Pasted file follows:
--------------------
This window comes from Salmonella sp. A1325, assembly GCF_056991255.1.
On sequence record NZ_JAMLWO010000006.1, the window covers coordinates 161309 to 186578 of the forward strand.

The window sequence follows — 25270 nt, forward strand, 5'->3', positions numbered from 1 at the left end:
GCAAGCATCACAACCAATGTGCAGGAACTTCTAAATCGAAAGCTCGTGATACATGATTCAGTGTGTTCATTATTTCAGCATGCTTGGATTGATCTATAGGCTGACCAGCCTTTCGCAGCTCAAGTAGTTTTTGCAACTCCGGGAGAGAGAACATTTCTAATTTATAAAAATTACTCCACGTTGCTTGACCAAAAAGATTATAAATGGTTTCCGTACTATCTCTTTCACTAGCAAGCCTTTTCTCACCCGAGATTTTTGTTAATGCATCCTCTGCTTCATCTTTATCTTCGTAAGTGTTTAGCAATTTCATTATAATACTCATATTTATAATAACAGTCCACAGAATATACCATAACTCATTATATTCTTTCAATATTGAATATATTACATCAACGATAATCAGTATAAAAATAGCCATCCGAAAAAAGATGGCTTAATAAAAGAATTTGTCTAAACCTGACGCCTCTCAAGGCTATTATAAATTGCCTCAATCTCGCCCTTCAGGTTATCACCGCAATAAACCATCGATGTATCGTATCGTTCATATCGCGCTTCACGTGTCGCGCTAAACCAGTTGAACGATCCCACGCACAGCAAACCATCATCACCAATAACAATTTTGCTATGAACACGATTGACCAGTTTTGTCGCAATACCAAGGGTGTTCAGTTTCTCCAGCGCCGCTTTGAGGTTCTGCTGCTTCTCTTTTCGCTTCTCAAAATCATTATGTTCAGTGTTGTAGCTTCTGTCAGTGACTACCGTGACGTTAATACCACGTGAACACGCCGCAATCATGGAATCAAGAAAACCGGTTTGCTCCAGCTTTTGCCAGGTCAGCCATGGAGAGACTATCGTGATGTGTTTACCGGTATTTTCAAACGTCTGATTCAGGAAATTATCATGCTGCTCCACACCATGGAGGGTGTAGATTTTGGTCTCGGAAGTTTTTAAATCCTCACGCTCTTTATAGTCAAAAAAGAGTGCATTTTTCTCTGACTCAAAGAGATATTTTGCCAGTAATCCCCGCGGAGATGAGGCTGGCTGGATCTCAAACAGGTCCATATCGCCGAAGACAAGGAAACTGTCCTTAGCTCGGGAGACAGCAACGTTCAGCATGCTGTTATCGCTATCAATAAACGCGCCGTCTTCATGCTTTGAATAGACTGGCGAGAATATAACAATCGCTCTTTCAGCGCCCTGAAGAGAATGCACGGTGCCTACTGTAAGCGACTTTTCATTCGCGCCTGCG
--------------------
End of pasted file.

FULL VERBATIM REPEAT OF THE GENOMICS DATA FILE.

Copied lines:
This window comes from Salmonella sp. A1325, assembly GCF_056991255.1.
On sequence record NZ_JAMLWO010000006.1, the window covers coordinates 161309 to 186578 of the forward strand.

The window sequence follows — 25270 nt, forward strand, 5'->3', positions numbered from 1 at the left end:
GCAAGCATCACAACCAATGTGCAGGAACTTCTAAATCGAAAGCTCGTGATACATGATTCAGTGTGTTCATTATTTCAGCATGCTTGGATTGATCTATAGGCTGACCAGCCTTTCGCAGCTCAAGTAGTTTTTGCAACTCCGGGAGAGAGAACATTTCTAATTTATAAAAATTACTCCACGTTGCTTGACCAAAAAGATTATAAATGGTTTCCGTACTATCTCTTTCACTAGCAAGCCTTTTCTCACCCGAGATTTTTGTTAATGCATCCTCTGCTTCATCTTTATCTTCGTAAGTGTTTAGCAATTTCATTATAATACTCATATTTATAATAACAGTCCACAGAATATACCATAACTCATTATATTCTTTCAATATTGAATATATTACATCAACGATAATCAGTATAAAAATAGCCATCCGAAAAAAGATGGCTTAATAAAAGAATTTGTCTAAACCTGACGCCTCTCAAGGCTATTATAAATTGCCTCAATCTCGCCCTTCAGGTTATCACCGCAATAAACCATCGATGTATCGTATCGTTCATATCGCGCTTCACGTGTCGCGCTAAACCAGTTGAACGATCCCACGCACAGCAAACCATCATCACCAATAACAATTTTGCTATGAACACGATTGACCAGTTTTGTCGCAATACCAAGGGTGTTCAGTTTCTCCAGCGCCGCTTTGAGGTTCTGCTGCTTCTCTTTTCGCTTCTCAAAATCATTATGTTCAGTGTTGTAGCTTCTGTCAGTGACTACCGTGACGTTAATACCACGTGAACACGCCGCAATCATGGAATCAAGAAAACCGGTTTGCTCCAGCTTTTGCCAGGTCAGCCATGGAGAGACTATCGTGATGTGTTTACCGGTATTTTCAAACGTCTGATTCAGGAAATTATCATGCTGCTCCACACCATGGAGGGTGTAGATTTTGGTCTCGGAAGTTTTTAAATCCTCACGCTCTTTATAGTCAAAAAAGAGTGCATTTTTCTCTGACTCAAAGAGATATTTTGCCAGTAATCCCCGCGGAGATGAGGCTGGCTGGATCTCAAACAGGTCCATATCGCCGAAGACAAGGAAACTGTCCTTAGCTCGGGAGACAGCAACGTTCAGCATGCTGTTATCGCTATCAATAAACGCGCCGTCTTCATGCTTTGAATAGACTGGCGAGAATATAACAATCGCTCTTTCAGCGCCCTGAAGAGAATGCACGGTGCCTACTGTAAGCGACTTTTCATTCGCGCCTGCG